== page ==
Sayreville, N.J.-based Sabert Corp.'s senior vice president of sales and marketing, Kathleen Deignan, guides strategic direction for the food packaging thermoformer's sales channels, marketing, new product development, sustainability and pricing teams.
While the food packaging industry has stabilized since the pandemic, challenges remain.
"Costs are fluctuating, operators are contending with labor rates and availability, customer demand is normalizing, and the legislative food packaging landscape continues to reinforce the importance of sustainability. To say it's complicated is an understatement," she said. "My approach is to support and empower my team and ensure we focus on delivering our customers' innovative and sustainable products and solutions."
When Deignan was in high school, she received a college scholarship from Sweetheart Cup Co. She knew many friends and family members who worked there, and fast forward 15 years later, Deignan joined the maker of paper and plastic cups, which was acquired by the Solo Cup Co. in 2004. She was the national account sales and marketing vice president at Sweetheart Cup for 14 years, then she transitioned to the vice president of national accounts sales at Sabert in 2004.
"I've been working since I was 14 and bought my first house at age 26. Becoming financially independent at such a young age taught me that while hard work is important, I must also love what I do. My first job was as a waitress, where I developed my passion for foodservice, which has been central to my career," said Deignan, who received her bachelor's degree in business and psychology from the Massachusetts College of Liberal Arts and MBA from the University of Connecticut.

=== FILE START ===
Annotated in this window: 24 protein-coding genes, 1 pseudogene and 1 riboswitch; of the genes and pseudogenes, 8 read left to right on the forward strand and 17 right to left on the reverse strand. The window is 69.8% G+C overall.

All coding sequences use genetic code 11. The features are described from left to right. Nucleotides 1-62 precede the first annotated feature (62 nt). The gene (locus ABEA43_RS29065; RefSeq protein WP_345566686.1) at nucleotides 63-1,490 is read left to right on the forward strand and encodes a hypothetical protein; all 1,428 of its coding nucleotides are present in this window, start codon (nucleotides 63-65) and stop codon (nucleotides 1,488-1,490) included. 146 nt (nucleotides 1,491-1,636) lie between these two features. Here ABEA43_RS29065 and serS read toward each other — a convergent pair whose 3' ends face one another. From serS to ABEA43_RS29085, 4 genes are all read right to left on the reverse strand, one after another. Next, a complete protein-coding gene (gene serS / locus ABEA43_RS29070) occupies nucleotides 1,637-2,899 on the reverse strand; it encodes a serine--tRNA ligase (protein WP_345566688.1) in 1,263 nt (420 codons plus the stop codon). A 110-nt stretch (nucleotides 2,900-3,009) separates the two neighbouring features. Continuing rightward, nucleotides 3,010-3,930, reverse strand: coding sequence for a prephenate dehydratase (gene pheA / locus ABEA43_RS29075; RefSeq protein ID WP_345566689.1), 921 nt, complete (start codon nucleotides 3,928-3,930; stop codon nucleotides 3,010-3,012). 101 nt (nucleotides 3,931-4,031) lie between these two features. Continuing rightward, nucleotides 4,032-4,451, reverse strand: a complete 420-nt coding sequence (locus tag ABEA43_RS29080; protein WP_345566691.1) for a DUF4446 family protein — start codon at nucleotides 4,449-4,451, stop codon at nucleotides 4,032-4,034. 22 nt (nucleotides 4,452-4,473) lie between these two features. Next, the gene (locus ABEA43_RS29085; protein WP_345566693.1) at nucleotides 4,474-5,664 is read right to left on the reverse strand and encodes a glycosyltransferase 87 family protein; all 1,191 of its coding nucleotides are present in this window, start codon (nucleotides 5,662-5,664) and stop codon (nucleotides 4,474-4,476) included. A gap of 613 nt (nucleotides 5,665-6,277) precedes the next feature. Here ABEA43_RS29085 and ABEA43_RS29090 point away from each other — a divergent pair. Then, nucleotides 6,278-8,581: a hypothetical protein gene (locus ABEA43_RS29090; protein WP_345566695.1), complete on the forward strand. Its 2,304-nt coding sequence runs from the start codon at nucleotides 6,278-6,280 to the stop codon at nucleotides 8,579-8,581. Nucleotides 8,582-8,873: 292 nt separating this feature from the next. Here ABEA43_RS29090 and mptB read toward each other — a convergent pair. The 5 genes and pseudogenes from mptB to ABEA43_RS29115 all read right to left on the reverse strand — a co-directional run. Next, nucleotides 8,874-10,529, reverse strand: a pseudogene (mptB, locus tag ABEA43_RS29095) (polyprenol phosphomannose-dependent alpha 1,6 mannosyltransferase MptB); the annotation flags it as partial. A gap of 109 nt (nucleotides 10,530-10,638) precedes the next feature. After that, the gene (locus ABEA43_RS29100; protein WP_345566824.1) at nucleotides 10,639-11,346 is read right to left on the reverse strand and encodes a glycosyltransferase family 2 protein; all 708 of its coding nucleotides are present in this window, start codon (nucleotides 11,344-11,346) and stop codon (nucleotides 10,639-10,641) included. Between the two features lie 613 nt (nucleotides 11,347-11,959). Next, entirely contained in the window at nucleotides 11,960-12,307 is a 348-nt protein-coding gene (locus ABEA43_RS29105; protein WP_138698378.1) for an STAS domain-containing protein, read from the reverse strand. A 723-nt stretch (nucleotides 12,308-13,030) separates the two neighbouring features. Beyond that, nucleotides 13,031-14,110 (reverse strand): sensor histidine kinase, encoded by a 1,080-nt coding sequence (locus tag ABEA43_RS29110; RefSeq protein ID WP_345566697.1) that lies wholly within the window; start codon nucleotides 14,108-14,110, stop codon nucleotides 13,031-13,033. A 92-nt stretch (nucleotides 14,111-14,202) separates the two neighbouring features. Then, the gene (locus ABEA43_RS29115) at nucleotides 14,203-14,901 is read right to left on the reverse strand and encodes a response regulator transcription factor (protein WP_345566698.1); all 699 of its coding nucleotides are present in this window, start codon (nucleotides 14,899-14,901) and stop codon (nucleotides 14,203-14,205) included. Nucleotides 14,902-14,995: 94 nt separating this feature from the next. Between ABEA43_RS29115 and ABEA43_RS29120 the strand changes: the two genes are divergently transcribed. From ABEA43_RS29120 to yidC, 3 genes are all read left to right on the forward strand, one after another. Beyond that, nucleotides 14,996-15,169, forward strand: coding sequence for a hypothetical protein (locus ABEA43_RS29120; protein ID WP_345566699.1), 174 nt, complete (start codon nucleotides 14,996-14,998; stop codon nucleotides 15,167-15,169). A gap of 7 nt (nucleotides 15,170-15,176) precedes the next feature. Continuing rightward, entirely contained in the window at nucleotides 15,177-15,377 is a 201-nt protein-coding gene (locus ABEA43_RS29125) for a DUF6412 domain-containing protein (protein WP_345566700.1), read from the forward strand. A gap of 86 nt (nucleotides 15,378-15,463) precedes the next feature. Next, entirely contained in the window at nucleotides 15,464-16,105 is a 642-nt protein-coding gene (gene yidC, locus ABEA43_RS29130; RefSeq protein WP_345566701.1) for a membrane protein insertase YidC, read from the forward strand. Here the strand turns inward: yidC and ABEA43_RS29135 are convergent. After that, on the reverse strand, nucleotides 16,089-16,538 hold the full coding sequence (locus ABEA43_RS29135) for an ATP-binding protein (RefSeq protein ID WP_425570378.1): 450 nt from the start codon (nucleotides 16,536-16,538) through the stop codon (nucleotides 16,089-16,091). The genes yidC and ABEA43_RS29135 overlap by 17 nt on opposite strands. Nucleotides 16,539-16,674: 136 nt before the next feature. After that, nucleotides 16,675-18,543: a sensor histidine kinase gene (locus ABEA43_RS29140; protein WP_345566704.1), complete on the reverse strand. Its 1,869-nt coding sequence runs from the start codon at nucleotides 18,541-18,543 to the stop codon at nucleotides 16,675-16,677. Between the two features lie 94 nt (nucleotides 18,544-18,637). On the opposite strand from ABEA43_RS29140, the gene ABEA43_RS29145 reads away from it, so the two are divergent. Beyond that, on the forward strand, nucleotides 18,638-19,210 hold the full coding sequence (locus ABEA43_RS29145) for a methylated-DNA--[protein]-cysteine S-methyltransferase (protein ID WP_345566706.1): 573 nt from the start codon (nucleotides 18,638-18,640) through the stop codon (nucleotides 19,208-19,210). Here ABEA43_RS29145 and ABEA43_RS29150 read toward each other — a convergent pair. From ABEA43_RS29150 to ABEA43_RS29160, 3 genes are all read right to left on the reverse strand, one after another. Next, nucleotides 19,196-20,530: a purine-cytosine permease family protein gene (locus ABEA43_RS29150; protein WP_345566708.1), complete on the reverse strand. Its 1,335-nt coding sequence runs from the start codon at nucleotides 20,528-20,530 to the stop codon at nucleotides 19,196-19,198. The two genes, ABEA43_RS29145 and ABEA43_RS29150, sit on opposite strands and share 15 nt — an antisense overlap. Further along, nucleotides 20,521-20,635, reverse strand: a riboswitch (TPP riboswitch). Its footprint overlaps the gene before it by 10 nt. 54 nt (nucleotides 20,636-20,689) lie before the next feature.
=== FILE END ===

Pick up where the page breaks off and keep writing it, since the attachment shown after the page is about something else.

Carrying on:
When Deignan joined Sabert 18 years ago, the company was smaller than it is today; it's now a billion-dollar company with 3,000-plus employees worldwide. Deignan said one of her proudest achievements is "building a world-class sales organization" with a sales team with "one of the strongest retention rates in the industry."
"Bold moves pay off," she said. "I've learned that when you are surrounded by a culture that empowers its people to think differently, you are creating an environment where taking calculated risks is encouraged. Not every move will result in success, but if you don't make any moves, you'll never open your mind to new ways of thinking or working. And it is important to take risks and learn from failures. If we are not failing, we are not taking enough risks."